PIP Reform Green Paper’s Clear Agenda Is Reducing Financial Support To Disabled People Says DR UK

Tue,30 April 2024
News Benefits
The Government has issued a Green Paper consultation on the need for extensive personal independence payment reform (PIP), openly predicated on its perceived need to radically cut expenditure on the benefit.

In his foreword to the document, Secretary of State for Work and Pensions Mel Stride says: “I am concerned about the sustainability of the current model. 

“Over the coming 5 years, PIP spending is expected to grow by 63% (£21.6bn to £35.3bn, 23/24 to 28/29). There are now over 33,000 new awards for PIP per month compared to 17,000 before the pandemic.”  

The Green Paper proposes  radical reforms that will transform and restrict the support given to Disabled people and remove the principle of extra cash support for disability related costs they face.

Proposals include changes to to the eligibility criteria for PIP, the PIP assessment, and alternative forms of support, such as vouchers beyond ongoing cash payments.

Dan White Policy Officer of DR UK said: “The clear agenda of the Government's latest proposal is to reduce the number of Disabled people receiving the crucial support we rely on…Being offered vouchers is more than an insult; it is dangerous… they will shut us off from our communities, leaving thousands without access to crucial services and support…

“Their punishing approach, which is obsessed with austerity, sanctions and conditionality, has fuelled increases in disability and sickness by under-resourcing not just the social security system but also health services, social care, education, housing and transport.”

The Green Paper consultation is set to last 12 weeks from 29 April.

It is important to note that any new PIP reforms will require new primary legislation that cannot be introduced until after the general election.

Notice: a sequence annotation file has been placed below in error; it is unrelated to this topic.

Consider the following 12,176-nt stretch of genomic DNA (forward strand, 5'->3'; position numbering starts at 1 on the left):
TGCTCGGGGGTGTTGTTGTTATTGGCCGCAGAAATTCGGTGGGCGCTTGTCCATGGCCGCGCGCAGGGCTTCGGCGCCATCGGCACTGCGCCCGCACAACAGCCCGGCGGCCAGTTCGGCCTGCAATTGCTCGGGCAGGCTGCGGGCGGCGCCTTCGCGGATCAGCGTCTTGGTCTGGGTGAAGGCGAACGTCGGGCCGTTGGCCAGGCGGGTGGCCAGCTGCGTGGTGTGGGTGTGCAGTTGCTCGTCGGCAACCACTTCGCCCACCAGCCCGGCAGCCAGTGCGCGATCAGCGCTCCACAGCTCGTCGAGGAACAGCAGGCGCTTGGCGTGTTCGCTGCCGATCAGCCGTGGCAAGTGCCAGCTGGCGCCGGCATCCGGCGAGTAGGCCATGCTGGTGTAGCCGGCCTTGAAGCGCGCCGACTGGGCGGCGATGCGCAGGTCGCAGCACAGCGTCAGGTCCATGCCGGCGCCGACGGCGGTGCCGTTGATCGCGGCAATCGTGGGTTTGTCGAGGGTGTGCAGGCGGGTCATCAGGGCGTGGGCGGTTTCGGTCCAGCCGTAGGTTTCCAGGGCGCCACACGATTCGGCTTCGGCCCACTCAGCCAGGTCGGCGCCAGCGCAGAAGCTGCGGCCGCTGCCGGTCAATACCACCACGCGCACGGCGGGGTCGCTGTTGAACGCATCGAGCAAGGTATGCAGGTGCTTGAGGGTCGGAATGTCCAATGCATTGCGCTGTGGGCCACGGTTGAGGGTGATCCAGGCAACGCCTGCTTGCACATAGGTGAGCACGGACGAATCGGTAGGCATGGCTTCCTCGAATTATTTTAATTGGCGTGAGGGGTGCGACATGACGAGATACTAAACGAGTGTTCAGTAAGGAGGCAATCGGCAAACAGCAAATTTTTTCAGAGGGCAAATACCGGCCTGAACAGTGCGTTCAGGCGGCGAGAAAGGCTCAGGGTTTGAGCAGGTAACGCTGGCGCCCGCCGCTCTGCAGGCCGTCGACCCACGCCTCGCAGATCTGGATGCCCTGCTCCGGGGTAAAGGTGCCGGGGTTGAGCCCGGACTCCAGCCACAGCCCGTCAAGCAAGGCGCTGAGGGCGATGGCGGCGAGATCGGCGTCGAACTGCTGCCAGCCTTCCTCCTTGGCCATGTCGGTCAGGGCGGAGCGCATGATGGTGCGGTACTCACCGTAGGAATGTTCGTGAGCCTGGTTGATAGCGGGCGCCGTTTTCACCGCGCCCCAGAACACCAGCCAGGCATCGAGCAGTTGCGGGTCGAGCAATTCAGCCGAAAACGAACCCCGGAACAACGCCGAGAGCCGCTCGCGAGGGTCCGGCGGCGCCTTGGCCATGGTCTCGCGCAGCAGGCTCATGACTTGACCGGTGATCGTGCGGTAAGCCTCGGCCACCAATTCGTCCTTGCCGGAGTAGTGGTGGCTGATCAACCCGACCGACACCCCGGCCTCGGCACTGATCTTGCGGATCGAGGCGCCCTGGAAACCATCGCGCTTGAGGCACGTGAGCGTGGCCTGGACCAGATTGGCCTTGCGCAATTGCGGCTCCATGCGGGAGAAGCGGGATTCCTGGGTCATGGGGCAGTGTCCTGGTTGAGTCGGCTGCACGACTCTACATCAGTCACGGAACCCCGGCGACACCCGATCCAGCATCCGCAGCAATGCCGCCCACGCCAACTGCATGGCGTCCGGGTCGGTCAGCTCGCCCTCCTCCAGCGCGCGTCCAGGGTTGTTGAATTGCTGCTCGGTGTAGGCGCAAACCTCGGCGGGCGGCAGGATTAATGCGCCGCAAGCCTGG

The publication - Modernising support for independent living: the Health and Disability Green Paper proposes several changes to the current PIP system.

These options include:

  • Making changes to eligibility criteria for PIP.
  • Redesigning the PIP assessment to better target it towards the individual needs of disabled people and people with health conditions.
  • Reforming the PIP assessment so that it is more linked to a person’s condition.
  • Moving away from a fixed cash benefit system.
  • Moving towards a better join up of local services and a simpler way for individuals to access all forms of support and care, whilst reducing duplication.
  • Exploring “alternative ways” of supporting people to live independent and fulfilling lives.
  • This could mean financial support being better targeted at people who have specific extra costs, but it could also involve improved support of other kinds, such as physical or mental health treatment.

PIP assessment reform

The Green Paper acknowledges that “some people continue to find assessments difficult and stressful” and that “the criteria used in functional assessments may not always fully reflect how a disability or health condition impacts on daily living.”